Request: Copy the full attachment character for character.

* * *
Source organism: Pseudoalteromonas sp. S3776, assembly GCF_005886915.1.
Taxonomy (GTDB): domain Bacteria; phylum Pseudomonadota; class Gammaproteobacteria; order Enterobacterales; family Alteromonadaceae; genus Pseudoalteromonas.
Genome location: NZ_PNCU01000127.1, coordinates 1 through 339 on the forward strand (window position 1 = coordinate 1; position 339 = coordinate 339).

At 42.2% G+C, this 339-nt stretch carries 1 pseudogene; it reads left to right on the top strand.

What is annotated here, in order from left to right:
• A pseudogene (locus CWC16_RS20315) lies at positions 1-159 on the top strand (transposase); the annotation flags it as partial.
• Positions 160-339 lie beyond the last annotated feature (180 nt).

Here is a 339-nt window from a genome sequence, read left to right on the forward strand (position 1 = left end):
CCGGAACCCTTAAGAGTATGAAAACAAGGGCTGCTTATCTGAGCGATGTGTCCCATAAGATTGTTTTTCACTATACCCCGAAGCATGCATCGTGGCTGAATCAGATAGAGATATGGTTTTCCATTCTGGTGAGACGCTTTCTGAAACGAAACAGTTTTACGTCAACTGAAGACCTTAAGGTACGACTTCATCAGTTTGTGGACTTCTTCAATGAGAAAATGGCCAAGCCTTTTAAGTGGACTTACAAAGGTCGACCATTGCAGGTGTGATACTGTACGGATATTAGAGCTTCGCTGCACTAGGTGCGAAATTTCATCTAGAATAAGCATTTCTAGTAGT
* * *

Source organism: Pseudoalteromonas sp. S3776, assembly GCF_005886915.1.
Taxonomy (GTDB): domain Bacteria; phylum Pseudomonadota; class Gammaproteobacteria; order Enterobacterales; family Alteromonadaceae; genus Pseudoalteromonas.
Genome location: NZ_PNCU01000127.1, coordinates 1 through 339 on the forward strand (window position 1 = coordinate 1; position 339 = coordinate 339).

At 42.2% G+C, this 339-nt stretch carries 1 pseudogene; it reads left to right on the top strand.

What is annotated here, in order from left to right:
• A pseudogene (locus CWC16_RS20315) lies at positions 1-159 on the top strand (transposase); the annotation flags it as partial.
• Positions 160-339 lie beyond the last annotated feature (180 nt).

Here is a 339-nt window from a genome sequence, read left to right on the forward strand (position 1 = left end):
CCGGAACCCTTAAGAGTATGAAAACAAGGGCTGCTTATCTGAGCGATGTGTCCCATAAGATTGTTTTTCACTATACCCCGAAGCATGCATCGTGGCTGAATCAGATAGAGATATGGTTTTCCATTCTGGTGAGACGCTTTCTGAAACGAAACAGTTTTACGTCAACTGAAGACCTTAAGGTACGACTTCATCAGTTTGTGGACTTCTTCAATGAGAAAATGGCCAAGCCTTTTAAGTGGACTTACAAAGGTCGACCATTGCAGGTGTGATACTGTACGGATATTAGAGCTTCGCTGCACTAGGTGCGAAATTTCATCTAGAATAAGCATTTCTAGTAGT